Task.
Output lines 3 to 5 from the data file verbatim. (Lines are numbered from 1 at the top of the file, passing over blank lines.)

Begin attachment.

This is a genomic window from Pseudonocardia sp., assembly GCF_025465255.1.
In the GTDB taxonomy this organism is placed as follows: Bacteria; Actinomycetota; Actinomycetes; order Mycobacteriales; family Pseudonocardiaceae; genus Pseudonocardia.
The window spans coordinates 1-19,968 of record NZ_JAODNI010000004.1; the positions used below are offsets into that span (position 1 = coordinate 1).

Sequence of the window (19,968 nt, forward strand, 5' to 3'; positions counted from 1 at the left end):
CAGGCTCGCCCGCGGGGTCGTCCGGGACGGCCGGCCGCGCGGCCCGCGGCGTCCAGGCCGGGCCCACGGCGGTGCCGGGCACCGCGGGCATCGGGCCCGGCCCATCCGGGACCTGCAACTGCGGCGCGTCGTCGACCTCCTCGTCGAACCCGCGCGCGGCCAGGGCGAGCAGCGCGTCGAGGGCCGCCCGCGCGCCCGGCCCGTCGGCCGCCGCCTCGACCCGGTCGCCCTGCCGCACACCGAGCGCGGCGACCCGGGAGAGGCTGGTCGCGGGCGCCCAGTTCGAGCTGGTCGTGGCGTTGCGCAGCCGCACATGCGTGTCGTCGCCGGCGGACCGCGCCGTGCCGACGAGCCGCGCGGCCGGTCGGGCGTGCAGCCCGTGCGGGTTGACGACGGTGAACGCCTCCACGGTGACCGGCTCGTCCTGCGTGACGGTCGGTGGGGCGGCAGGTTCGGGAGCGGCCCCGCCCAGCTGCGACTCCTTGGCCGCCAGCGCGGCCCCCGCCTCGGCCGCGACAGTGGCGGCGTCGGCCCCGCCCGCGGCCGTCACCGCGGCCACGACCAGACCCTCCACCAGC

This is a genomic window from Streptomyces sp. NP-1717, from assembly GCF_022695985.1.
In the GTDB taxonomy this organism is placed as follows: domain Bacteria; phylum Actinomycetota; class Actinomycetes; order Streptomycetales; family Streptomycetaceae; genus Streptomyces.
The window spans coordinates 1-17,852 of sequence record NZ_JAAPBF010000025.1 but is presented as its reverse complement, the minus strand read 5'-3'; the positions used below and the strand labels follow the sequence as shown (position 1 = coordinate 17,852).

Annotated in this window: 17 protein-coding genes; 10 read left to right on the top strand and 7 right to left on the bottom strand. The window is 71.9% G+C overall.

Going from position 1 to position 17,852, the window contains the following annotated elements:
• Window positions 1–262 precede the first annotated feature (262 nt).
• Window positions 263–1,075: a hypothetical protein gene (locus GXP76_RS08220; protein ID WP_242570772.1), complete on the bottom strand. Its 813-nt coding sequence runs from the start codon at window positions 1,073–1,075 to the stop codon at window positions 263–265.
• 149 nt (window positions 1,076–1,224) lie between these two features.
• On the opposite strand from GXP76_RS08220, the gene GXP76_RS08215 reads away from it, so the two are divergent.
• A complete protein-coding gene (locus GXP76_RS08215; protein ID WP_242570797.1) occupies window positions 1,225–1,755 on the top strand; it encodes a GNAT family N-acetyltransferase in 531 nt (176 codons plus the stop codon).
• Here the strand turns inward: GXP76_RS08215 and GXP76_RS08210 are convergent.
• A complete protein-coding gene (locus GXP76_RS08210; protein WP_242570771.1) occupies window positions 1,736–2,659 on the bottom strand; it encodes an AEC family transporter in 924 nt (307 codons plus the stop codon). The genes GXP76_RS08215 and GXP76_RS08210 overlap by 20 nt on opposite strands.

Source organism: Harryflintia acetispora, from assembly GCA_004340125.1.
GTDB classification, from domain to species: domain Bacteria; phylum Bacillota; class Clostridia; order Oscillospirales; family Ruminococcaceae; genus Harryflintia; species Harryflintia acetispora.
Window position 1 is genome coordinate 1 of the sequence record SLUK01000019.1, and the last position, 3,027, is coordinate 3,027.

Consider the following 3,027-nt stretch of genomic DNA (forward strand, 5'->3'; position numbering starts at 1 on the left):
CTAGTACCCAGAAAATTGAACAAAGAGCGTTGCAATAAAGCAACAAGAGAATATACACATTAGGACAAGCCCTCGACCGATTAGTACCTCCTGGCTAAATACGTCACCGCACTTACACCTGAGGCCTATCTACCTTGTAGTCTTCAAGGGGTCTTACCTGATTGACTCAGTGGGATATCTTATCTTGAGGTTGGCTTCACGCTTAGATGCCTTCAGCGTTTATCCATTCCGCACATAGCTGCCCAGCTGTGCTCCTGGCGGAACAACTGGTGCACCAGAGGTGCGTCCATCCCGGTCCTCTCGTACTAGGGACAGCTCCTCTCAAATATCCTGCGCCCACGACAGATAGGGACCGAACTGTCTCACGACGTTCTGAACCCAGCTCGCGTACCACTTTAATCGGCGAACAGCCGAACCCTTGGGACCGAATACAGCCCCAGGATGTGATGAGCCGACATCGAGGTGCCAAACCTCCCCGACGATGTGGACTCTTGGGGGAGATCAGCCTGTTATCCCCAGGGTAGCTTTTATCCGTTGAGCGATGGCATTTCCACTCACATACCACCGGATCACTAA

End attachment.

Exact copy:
The window spans coordinates 1-19,968 of record NZ_JAODNI010000004.1; the positions used below are offsets into that span (position 1 = coordinate 1).

Sequence of the window (19,968 nt, forward strand, 5' to 3'; positions counted from 1 at the left end):
CAGGCTCGCCCGCGGGGTCGTCCGGGACGGCCGGCCGCGCGGCCCGCGGCGTCCAGGCCGGGCCCACGGCGGTGCCGGGCACCGCGGGCATCGGGCCCGGCCCATCCGGGACCTGCAACTGCGGCGCGTCGTCGACCTCCTCGTCGAACCCGCGCGCGGCCAGGGCGAGCAGCGCGTCGAGGGCCGCCCGCGCGCCCGGCCCGTCGGCCGCCGCCTCGACCCGGTCGCCCTGCCGCACACCGAGCGCGGCGACCCGGGAGAGGCTGGTCGCGGGCGCCCAGTTCGAGCTGGTCGTGGCGTTGCGCAGCCGCACATGCGTGTCGTCGCCGGCGGACCGCGCCGTGCCGACGAGCCGCGCGGCCGGTCGGGCGTGCAGCCCGTGCGGGTTGACGACGGTGAACGCCTCCACGGTGACCGGCTCGTCCTGCGTGACGGTCGGTGGGGCGGCAGGTTCGGGAGCGGCCCCGCCCAGCTGCGACTCCTTGGCCGCCAGCGCGGCCCCCGCCTCGGCCGCGACAGTGGCGGCGTCGGCCCCGCCCGCGGCCGTCACCGCGGCCACGACCAGACCCTCCACCAGC